Open letter to the FSA
The study published by the FSA on “treating customers fairly after the point of sale” made many valid comments which are supported by the Co-operative Insurance Society.
The FSA states that unrealistic expectations are often the product of badly written information that fails to point out the risks or relevant features of the product in a clear and understandable way and that new standards of complaints' handling together with a policy review of the information provided to customers after they have bought a product is also planned.
Insurers recognised some time ago that many of the problems relating to persis-tency levels were not about the nuts and bolts or technical details of products or how they perform but about how they have been sold and about giving customers information they can fully understand.
Although regulation insists that customers are given information such as key features documents, financial jargon has meant that these have often been unintelligible to some people.
In order to devise a method of ensuring that people taking out financial products are properly informed and kept in the picture, a rigorous and comprehensive set of tests has been agreed which companies must meet in order to apply for the Raising Standards Quality Mark.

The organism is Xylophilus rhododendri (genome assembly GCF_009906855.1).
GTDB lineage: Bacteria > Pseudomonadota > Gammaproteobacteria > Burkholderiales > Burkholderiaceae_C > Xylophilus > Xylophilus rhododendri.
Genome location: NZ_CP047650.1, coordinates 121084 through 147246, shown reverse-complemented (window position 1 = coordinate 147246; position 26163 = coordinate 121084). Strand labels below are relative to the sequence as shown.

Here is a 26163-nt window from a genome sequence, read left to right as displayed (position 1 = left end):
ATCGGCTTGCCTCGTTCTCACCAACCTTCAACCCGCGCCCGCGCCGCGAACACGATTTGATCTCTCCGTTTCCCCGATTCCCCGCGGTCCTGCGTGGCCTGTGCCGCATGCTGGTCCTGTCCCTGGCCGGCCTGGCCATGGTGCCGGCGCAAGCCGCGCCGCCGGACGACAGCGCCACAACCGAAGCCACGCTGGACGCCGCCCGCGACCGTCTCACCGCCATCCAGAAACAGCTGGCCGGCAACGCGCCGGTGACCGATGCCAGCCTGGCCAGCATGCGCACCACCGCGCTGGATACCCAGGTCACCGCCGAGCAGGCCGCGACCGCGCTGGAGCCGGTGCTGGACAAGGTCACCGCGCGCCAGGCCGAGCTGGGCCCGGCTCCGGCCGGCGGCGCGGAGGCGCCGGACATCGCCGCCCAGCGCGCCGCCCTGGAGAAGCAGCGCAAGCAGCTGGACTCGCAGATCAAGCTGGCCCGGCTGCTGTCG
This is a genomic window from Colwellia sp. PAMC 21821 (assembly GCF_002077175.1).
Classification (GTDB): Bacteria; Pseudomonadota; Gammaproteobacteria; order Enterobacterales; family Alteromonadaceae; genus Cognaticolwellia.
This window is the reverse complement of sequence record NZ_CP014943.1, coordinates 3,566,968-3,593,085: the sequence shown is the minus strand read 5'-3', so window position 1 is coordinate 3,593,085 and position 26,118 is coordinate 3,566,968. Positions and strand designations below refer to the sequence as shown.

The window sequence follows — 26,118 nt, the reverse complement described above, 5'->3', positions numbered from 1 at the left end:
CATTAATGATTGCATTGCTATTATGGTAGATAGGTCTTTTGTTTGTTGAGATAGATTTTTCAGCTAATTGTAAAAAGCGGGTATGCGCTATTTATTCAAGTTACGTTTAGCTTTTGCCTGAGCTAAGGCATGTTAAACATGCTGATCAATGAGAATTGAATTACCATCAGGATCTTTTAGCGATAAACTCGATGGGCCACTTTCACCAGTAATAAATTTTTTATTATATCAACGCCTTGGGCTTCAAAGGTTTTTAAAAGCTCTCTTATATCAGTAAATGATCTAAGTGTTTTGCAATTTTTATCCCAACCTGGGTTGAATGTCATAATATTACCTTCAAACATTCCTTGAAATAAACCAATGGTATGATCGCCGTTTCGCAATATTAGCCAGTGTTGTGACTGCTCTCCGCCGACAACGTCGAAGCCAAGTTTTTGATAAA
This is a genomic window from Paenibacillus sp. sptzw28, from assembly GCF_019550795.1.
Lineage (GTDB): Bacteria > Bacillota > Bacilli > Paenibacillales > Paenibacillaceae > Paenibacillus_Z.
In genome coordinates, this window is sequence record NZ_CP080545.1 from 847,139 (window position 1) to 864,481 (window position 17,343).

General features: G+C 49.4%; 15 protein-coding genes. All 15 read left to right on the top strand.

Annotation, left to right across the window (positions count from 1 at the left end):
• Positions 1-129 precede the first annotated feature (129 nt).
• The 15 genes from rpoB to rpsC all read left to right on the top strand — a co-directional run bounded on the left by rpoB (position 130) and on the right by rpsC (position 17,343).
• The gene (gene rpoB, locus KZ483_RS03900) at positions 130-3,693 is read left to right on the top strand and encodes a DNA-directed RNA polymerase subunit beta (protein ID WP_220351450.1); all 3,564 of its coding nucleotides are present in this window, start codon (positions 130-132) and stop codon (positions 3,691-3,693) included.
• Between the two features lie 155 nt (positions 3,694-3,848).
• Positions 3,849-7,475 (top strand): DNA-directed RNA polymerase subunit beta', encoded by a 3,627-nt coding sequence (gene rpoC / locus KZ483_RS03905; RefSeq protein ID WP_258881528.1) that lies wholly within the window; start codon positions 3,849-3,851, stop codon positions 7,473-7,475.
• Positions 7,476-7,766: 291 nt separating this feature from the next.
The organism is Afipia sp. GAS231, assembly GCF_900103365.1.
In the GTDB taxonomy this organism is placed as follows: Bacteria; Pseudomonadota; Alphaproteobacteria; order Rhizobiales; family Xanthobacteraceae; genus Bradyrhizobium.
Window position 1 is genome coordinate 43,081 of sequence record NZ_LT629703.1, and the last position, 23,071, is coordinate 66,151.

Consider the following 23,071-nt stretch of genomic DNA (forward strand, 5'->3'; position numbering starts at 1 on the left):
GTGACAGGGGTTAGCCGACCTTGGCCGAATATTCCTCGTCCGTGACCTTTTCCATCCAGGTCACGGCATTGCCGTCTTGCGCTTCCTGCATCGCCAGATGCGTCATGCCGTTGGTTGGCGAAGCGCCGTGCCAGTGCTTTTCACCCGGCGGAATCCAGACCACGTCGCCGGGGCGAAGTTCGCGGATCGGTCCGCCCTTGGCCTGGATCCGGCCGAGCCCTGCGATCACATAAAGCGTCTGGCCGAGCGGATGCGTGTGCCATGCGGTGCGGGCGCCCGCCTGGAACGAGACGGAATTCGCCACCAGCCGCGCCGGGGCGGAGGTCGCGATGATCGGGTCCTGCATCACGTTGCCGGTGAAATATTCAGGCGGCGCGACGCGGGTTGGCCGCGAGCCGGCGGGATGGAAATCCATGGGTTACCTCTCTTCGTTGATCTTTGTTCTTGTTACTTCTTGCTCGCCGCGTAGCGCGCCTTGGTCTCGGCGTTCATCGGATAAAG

These tests cover infor-mation given to the customer, including an explanation of the products and how they work and clear information about charges, together with standards covering the appropriateness of products.
It entails rewriting such things as illustrations, key features and annual statements. In the case of CIS, this is almost 800 documents. It takes an enormous amount of comm-itment and investment to apply for accreditation which will be independently assessed by the Pensions Protection Invest-ments Accreditation Board, which will award the quality mark and also have the power to strip a company of accreditation if it does not continue to meet the required standards.
The FSA has now recog-nised the pioneering work we are doing to raise standards and will hopefully link in with the scheme in their review and remove any unnecessary duplication of effort while delivering enhanced customer awareness to enable them to make an informed choice about the company and product they will buy.
On this occasion, the companies working towards accreditation of the Raising Standards initiative are ahead of the game.
General manager (marketing),